Ok, so you don't know much about PEX and the fact that it was becoming
popular over copper even when it was more expensive due to much faster
and easier installation and fewer joints to potentially leak.
You also don't know much about copper since you have the grades
backwards. Type "M" is the thinnest wall and cheapest, type "L" is a
medium wall thickness and type "K" is the heaviest wall thickness and
the most expensive. Type "K" is rarely found outside of commercial
Welcome to my world <ggg>. Around here, you can't use the thinner stuff
inside of walls, but it's approved for areas like basements where you can
easily access it. If you compare them, you find the L is much thicker than
the M, and unfortunately much more expensive.
The nice thing about running all of this copper everywhere is that I'll
have died of old age before it needs any maintenance :)
Sharkbite connectors are horribly overpriced/expensive. I considered PEX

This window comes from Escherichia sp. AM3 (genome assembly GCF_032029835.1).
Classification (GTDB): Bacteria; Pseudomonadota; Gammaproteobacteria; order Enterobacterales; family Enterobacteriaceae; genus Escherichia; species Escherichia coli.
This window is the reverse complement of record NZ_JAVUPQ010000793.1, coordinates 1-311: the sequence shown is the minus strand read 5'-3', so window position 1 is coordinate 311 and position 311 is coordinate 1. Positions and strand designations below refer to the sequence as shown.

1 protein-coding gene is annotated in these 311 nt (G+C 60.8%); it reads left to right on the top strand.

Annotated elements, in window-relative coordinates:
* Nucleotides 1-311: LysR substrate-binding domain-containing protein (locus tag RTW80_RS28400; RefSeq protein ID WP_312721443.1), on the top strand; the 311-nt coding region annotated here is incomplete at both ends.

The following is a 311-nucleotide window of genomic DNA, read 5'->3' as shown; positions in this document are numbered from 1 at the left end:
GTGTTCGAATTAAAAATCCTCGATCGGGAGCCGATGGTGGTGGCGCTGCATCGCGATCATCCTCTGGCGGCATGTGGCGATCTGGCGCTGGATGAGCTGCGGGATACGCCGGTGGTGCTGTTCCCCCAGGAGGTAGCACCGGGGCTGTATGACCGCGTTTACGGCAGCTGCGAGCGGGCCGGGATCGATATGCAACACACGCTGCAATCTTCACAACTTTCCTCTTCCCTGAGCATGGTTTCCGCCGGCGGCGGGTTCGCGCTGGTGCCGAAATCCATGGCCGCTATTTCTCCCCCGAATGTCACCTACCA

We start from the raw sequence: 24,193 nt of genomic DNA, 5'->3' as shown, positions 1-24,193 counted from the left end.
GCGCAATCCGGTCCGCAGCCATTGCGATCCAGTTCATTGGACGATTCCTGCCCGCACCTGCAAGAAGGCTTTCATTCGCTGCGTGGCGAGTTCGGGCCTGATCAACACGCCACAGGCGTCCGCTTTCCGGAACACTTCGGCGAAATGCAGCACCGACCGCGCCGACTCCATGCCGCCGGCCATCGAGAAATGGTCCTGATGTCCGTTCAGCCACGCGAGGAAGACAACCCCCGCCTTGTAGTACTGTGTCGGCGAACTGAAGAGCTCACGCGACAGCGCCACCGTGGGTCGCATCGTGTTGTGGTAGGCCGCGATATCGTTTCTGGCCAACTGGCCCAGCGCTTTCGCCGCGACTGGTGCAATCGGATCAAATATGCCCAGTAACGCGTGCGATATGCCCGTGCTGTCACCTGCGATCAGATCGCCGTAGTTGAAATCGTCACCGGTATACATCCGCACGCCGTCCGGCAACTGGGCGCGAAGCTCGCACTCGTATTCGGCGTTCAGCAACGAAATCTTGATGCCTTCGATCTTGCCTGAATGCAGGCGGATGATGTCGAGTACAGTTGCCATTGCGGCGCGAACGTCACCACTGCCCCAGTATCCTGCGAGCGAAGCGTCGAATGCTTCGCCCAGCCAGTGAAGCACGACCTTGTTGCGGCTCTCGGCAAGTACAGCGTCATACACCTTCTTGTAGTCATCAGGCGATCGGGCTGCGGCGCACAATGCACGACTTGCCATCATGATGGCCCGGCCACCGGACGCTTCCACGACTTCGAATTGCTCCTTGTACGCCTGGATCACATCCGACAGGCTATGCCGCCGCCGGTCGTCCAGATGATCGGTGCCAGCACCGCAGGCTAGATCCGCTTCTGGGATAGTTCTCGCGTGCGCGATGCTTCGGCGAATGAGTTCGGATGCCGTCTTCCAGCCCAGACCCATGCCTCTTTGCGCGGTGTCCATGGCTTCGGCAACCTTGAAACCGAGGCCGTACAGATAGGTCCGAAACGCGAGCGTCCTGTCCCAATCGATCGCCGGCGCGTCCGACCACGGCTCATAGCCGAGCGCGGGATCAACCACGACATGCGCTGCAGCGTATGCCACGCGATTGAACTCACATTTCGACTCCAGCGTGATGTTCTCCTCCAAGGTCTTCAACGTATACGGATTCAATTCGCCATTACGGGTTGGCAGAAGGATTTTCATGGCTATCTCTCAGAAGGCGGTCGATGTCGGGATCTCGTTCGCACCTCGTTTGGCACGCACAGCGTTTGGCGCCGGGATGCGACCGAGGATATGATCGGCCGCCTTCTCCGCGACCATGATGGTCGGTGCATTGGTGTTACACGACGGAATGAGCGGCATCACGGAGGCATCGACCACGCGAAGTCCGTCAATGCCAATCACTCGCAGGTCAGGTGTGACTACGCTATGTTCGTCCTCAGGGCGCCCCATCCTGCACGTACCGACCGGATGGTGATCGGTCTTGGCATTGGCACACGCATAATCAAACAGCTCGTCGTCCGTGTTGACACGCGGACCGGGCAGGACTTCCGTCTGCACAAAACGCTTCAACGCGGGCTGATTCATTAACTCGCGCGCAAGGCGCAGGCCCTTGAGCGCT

until I found out how much the connectors cost. If you can find an
inexpensive way to join PEX tubing, it will be much more cost effective.
You can get connector kits and make your own, but I don't know how much
those cost per connector.
Copper. One main reason - I don't trust the PEX connection process. The
push on connectors use rubber o-rings to make a seal. Know what rubber o-
rings do after 20 years? Yeah - they leak. The clamp fittings clamp the pex
to pipe, but again you are clamping flexible pex to pipe, and it's going to
leak sooner or later. My copper job will be in this house working
flawlessly when I've died of old age. An equivalent PEX installation will
be leaking like a sieve by then.
I may be wrong, but I've seen a lot of clamped pipes and o-rings in my
time, and they all leak sooner or later. Until they come up with a
inexpensive PEX connector that will last 50 years, I won't use it anyplace
that I can't get to it quickly and easily for maintenance. Keep that in
mind before you seal PEX into a wall - when it leaks, you will have to tear
the wall out, and if that happens you will wish you had used copper (at
least I wished they had used copper - I would not have had the broken
platic pipe to start with). My neighbor is likewise cursing cpvc - he had a
similar experience a while ago with breaking cpvc in a wall.
I also admit to some bias against plastics in general. I just spent a week